Washington, D.C. – Ahead of the U.S. Drug Enforcement Agency’s National Prescription Drug Take-Back Day this Saturday, October 27th, U.S. Senators Susan Collins (R-ME) and Angus King (I-ME) announced the locations of the Maine collection sites. Windham Police Department on 375 Gray Road is one of the multiple drop-off locations. For a full list of other Maine locatins, visit the Maine Drug Enforcement Agency website at www.maine.gov/dps/mdea/
National Prescription Drug Take-Back Day aims to provide a safe, convenient, and responsible means of disposing prescription drugs, while also educating the general public about the potential for abuse of medications. At aon April 28, 2018, federal, state, and local government entities took back a record 949,046 pounds of unused, expired, or unwanted drugs at more than 5,800 locations across the United States. Over the course of the program, nearly 475 tons of prescription drugs have been safely collected across the country, including more than 14 tons of unwanted medications in Maine alone.
“When unused prescription drugs collect in our homes, they can create unintended gateways to addiction, fueling the growing heroin and opioid crisis,” said Senators Collins and King in a joint statement. “We are confident that Mainers will continue to lead efforts to stop the abuse of unused prescription drugs that pose a serious threat to our children, our homes, and our environment.”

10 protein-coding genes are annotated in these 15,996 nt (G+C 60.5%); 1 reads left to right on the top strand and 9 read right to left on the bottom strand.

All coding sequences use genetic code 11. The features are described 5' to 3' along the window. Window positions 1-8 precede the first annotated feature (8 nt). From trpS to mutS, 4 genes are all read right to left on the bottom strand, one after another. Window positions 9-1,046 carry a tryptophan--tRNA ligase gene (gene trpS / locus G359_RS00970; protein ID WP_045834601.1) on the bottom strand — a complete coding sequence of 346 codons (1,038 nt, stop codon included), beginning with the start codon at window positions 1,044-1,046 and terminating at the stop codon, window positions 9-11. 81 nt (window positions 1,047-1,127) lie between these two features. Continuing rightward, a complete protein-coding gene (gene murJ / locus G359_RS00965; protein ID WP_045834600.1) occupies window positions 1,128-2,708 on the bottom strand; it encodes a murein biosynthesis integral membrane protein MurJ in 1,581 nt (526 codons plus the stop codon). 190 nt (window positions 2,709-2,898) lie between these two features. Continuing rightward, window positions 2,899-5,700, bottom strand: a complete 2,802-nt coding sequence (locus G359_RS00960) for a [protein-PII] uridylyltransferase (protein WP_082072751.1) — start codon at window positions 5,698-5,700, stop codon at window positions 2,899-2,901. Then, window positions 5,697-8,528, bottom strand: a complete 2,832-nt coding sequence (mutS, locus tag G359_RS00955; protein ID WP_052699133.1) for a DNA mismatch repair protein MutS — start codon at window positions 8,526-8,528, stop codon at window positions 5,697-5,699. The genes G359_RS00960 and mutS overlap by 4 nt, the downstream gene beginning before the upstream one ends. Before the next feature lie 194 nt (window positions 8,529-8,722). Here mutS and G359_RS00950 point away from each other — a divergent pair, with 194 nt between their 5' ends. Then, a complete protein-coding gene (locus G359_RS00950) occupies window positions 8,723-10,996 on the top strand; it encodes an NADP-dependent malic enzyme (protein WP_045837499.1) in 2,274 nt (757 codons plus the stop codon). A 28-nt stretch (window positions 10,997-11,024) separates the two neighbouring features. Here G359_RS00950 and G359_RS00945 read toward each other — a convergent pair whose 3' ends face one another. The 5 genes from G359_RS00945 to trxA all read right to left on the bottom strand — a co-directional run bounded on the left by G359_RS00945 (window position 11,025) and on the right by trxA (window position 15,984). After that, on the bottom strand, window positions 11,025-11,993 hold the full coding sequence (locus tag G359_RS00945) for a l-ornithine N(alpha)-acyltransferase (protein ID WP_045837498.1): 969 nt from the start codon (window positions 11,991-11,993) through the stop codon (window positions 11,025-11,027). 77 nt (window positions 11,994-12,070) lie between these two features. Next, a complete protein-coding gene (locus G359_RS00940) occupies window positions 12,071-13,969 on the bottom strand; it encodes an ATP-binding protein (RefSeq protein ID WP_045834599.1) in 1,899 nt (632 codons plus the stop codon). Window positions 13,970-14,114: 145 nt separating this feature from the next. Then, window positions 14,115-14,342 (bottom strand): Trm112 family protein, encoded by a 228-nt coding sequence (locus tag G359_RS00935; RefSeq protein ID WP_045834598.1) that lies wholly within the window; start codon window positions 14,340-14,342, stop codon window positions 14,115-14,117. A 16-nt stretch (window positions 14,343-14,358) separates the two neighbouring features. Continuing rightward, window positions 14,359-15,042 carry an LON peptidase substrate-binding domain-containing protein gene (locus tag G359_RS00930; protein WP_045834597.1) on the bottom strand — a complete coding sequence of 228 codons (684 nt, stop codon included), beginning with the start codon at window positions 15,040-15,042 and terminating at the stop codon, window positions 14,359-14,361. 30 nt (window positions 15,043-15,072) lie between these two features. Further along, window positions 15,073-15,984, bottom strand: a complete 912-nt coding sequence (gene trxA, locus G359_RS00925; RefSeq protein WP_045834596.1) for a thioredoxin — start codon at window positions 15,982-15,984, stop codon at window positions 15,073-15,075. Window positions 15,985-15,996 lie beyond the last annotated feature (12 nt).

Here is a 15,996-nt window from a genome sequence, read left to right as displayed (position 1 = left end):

Federal regulations allow pharmacies, hospitals, clinics, and other authorized collectors to serve as collection points for unused prescription medication. In 2014, following a bipartisan effort led by Senators Collins and Richard Blumenthal (D-CT), the Department of Justice granted the Departments of Defense (DoD) and Veterans Affairs (VA) the ability to participate in prescription drug take-back programs at DoD and VA facilities. This initiative has helped to address the role of prescription drug abuse in many military and veteran suicides.
Today, a sweeping opioids package known as the SUPPORT for Patients and Communities Act is expected to be signed into law. Senator Collins, a member of the Senate Health Committee, included in the final legislation that will help to ensure that unused prescription drugs do not fall into the wrong hands and to bolster peer support networks for long-term recovery. The bill also includes provisions to expand opioid treatment capabilities, including a permanent authorization for nurse practitioners and physicians assistants to medication-assisted treatment and removing an arbitrary limit to allow residential treatment facilities to expand their efforts to save lives.